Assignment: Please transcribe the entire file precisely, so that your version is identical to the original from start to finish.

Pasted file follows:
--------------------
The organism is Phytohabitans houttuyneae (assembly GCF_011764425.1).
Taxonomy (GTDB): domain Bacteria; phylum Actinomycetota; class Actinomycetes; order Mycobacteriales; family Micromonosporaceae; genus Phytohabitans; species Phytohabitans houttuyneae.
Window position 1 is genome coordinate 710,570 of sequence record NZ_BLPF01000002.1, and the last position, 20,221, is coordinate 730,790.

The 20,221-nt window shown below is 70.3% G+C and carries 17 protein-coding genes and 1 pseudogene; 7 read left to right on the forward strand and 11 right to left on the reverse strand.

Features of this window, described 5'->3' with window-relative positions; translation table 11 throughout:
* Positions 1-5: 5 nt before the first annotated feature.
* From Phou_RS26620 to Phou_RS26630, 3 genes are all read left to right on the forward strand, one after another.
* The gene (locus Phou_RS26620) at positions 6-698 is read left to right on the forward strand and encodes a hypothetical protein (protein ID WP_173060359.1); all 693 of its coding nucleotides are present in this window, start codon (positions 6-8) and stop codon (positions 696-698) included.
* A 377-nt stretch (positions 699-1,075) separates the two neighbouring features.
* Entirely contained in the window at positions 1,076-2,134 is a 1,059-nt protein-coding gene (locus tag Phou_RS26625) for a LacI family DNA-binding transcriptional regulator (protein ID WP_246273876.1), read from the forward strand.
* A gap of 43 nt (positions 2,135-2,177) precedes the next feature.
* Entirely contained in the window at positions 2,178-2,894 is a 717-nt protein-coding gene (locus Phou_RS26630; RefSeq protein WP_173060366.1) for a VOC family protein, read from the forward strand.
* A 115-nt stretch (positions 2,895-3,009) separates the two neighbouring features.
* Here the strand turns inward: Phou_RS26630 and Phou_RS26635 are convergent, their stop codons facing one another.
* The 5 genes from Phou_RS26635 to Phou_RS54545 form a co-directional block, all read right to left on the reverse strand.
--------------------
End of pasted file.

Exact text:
The organism is Phytohabitans houttuyneae (assembly GCF_011764425.1).
Taxonomy (GTDB): domain Bacteria; phylum Actinomycetota; class Actinomycetes; order Mycobacteriales; family Micromonosporaceae; genus Phytohabitans; species Phytohabitans houttuyneae.
Window position 1 is genome coordinate 710,570 of sequence record NZ_BLPF01000002.1, and the last position, 20,221, is coordinate 730,790.

The 20,221-nt window shown below is 70.3% G+C and carries 17 protein-coding genes and 1 pseudogene; 7 read left to right on the forward strand and 11 right to left on the reverse strand.

Features of this window, described 5'->3' with window-relative positions; translation table 11 throughout:
* Positions 1-5: 5 nt before the first annotated feature.
* From Phou_RS26620 to Phou_RS26630, 3 genes are all read left to right on the forward strand, one after another.
* The gene (locus Phou_RS26620) at positions 6-698 is read left to right on the forward strand and encodes a hypothetical protein (protein ID WP_173060359.1); all 693 of its coding nucleotides are present in this window, start codon (positions 6-8) and stop codon (positions 696-698) included.
* A 377-nt stretch (positions 699-1,075) separates the two neighbouring features.
* Entirely contained in the window at positions 1,076-2,134 is a 1,059-nt protein-coding gene (locus tag Phou_RS26625) for a LacI family DNA-binding transcriptional regulator (protein ID WP_246273876.1), read from the forward strand.
* A gap of 43 nt (positions 2,135-2,177) precedes the next feature.
* Entirely contained in the window at positions 2,178-2,894 is a 717-nt protein-coding gene (locus Phou_RS26630; RefSeq protein WP_173060366.1) for a VOC family protein, read from the forward strand.
* A 115-nt stretch (positions 2,895-3,009) separates the two neighbouring features.
* Here the strand turns inward: Phou_RS26630 and Phou_RS26635 are convergent, their stop codons facing one another.
* The 5 genes from Phou_RS26635 to Phou_RS54545 form a co-directional block, all read right to left on the reverse strand.